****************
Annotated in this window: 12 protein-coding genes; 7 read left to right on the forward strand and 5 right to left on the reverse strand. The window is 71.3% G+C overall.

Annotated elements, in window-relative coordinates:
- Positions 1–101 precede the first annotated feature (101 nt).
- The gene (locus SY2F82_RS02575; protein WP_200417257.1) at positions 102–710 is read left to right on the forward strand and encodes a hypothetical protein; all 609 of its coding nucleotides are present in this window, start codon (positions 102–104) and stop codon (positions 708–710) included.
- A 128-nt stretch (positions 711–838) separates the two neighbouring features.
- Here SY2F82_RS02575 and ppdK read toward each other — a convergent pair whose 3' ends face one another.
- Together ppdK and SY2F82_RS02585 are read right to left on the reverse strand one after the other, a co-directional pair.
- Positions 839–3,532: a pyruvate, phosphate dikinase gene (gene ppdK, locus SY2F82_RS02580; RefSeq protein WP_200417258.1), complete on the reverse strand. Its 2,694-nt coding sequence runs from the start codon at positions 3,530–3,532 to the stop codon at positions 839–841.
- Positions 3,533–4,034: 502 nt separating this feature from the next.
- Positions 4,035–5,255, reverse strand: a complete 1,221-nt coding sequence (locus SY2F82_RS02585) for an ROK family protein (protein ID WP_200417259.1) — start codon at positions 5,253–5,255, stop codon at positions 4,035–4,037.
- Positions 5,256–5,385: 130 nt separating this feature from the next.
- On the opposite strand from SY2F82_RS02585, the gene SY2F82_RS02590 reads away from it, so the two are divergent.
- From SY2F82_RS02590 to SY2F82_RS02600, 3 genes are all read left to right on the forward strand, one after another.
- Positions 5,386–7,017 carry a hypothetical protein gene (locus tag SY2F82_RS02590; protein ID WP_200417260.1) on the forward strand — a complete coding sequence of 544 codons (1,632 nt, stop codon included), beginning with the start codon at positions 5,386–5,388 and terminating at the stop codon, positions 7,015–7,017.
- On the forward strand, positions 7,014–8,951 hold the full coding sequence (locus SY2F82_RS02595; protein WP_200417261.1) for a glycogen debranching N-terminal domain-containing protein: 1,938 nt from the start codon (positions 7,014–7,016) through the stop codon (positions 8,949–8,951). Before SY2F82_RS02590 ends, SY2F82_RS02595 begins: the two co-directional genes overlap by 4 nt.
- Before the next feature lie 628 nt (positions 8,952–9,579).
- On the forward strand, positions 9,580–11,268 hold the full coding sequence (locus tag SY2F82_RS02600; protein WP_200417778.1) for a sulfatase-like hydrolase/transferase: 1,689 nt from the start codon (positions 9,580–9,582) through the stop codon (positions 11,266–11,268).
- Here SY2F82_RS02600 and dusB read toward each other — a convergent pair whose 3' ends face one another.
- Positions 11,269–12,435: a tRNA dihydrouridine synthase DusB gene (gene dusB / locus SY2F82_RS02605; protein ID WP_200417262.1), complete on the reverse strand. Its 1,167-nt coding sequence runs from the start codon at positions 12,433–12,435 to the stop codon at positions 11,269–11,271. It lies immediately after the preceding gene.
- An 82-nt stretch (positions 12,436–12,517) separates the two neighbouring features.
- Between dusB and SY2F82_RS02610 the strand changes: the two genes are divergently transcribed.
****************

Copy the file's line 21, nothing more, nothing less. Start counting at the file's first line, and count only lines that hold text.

- Between dusB and SY2F82_RS02610 the strand changes: the two genes are divergently transcribed.